In my fantasy democratic system, in a galaxy far, far away, there are no elections. The people have to write an essay, starting when they are 15, and repeat it every 5 years. In that essay they have to tell about their dreams, likes, dislikes, point of view and whatever makes their stance in life clear. Everybody does that every 5 years of their life, this way you have a constant stream of opinions that the government can use to steer their decision making with. In an ideal world some kind of artificial intelligence would read all of these letters and come up with some kind of guideline. In this system everybody has an equal vote, there are good reasons for this, you’ll get in shady waters if you give a philosopher, who writes a 50 pages essay more say than someone who just manages to fill 1 page. The effort is important, even if your level of motivation might be determined by your genes, you have to draw the line somewhere. These essays follow some rules of course, like a minimum length, and it has to show an understanding of the arguments and not a summary of someone else’s ideas, something a A.I. can simply find out.

This society offers, of course, free lessons on every level and in every field of science necessary to make a good essay, filled with well thought out arguments, to ensure a good functioning democracy…maybe we should start with this last part.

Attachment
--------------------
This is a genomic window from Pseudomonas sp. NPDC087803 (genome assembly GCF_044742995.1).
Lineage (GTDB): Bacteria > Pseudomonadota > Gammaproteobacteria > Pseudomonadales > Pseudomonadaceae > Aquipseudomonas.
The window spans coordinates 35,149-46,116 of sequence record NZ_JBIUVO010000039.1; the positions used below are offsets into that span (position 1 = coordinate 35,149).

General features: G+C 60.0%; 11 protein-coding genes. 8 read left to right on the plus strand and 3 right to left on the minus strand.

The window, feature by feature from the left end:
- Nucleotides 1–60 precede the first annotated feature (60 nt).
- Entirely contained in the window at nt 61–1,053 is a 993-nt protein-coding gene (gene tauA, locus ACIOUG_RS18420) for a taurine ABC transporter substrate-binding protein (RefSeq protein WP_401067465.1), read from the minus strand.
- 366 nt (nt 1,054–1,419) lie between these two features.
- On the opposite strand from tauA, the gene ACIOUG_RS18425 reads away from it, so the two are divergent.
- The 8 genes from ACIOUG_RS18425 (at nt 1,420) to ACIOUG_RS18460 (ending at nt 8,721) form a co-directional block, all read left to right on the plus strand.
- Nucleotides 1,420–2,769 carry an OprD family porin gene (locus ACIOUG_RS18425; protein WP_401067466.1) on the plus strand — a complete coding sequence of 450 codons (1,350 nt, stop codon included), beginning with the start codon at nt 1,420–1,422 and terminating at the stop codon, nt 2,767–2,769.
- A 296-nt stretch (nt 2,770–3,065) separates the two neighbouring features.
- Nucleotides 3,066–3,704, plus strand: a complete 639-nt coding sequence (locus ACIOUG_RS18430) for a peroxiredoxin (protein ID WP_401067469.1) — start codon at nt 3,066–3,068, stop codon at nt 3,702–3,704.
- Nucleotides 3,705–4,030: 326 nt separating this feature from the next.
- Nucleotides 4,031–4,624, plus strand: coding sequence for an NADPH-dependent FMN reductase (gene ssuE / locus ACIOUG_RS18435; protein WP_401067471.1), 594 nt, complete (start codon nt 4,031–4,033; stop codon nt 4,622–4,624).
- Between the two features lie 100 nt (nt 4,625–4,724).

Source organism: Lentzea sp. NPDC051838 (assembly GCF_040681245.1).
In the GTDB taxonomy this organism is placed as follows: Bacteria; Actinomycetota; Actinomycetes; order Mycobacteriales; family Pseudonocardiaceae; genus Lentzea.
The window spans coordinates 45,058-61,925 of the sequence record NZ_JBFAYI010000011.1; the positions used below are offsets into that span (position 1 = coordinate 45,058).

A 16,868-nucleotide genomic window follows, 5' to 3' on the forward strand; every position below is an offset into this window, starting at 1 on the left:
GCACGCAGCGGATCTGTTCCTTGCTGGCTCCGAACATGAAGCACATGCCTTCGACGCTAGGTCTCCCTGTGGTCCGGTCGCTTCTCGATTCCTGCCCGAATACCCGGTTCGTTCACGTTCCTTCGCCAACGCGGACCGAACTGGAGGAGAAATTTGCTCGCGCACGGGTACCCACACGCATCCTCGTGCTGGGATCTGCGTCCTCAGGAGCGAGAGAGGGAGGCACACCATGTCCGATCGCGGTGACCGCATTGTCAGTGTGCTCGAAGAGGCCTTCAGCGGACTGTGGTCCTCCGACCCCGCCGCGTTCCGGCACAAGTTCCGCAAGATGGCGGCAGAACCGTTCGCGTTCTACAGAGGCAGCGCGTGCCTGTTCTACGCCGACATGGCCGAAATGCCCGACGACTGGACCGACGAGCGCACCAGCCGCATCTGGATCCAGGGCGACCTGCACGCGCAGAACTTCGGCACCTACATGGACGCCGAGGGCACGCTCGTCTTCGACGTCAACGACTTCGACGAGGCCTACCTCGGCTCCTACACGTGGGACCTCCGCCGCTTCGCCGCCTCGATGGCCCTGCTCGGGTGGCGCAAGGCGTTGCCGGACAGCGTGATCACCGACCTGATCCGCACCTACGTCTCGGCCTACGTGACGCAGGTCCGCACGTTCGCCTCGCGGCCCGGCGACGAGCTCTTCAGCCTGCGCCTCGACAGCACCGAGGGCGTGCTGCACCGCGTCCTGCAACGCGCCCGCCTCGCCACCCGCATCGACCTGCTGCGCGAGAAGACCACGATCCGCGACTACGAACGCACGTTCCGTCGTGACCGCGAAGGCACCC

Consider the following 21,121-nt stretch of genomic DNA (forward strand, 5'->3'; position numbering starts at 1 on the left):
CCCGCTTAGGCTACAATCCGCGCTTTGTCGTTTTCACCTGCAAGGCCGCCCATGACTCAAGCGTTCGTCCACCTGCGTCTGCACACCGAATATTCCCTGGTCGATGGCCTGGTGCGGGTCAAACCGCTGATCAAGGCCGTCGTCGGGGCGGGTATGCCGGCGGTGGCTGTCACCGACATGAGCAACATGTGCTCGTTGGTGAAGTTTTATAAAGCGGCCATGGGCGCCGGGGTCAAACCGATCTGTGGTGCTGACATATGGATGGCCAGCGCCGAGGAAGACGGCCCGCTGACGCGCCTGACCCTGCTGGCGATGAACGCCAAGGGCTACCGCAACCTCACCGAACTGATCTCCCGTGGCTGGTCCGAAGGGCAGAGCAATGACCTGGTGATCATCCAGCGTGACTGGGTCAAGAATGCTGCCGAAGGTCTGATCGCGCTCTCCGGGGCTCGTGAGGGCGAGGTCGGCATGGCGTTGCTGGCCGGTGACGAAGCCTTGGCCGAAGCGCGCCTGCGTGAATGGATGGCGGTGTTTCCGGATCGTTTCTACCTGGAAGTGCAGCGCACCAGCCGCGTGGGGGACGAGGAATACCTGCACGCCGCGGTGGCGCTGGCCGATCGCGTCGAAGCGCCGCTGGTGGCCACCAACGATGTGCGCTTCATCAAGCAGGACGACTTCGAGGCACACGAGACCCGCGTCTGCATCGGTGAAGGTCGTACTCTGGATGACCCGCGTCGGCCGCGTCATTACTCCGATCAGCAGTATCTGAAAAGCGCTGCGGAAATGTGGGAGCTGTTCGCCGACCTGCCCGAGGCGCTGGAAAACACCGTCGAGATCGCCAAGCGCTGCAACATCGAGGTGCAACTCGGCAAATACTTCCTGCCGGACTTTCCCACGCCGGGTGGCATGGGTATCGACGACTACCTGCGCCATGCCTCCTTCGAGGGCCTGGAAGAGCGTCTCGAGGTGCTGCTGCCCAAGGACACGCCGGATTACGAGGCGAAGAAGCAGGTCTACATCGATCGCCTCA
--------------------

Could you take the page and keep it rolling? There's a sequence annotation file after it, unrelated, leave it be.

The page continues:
Stars

the stars

Stars

The stars are glowing their distance into my imagination.

O could I… O could I go there, please fall.

Fall down to me o distance, you star.

Your incentive of unlimited fantasy, you star.

Please fall down to me, I cannot fall to you.

Please come to me and let me wish.

Let me wish to be there, be you.

Let me glow and be distance.

Let my falling down give hope.

Let me shine amongst billions and shine my lite to millions.

Let me reach out to other worlds.

Where they look up and wonder why.

Why is that star, that star over there, glowing so bright.

So fulfilled in this night here down under the stars.

Day 615

Day 615-1

Still I Rise

You may write me down in history
With your bitter, twisted lies,
You may trod me in the very dirt
But still, like dust, I’ll rise.

Does my sassiness upset you?
Why are you beset with gloom?
‘Cause I walk like I’ve got oil wells
Pumping in my living room.

Just like moons and like suns,
With the certainty of tides,
Just like hopes springing high,
Still I’ll rise.

Did you want to see me broken?
Bowed head and lowered eyes?
Shoulders falling down like teardrops.
Weakened by my soulful cries.

Does my haughtiness offend you?
Don’t you take it awful hard
‘Cause I laugh like I’ve got gold mines
Diggin’ in my own back yard.

You may shoot me with your words,
You may cut me with your eyes,
You may kill me with your hatefulness,
But still, like air, I’ll rise.

Does my sexiness upset you?
Does it come as a surprise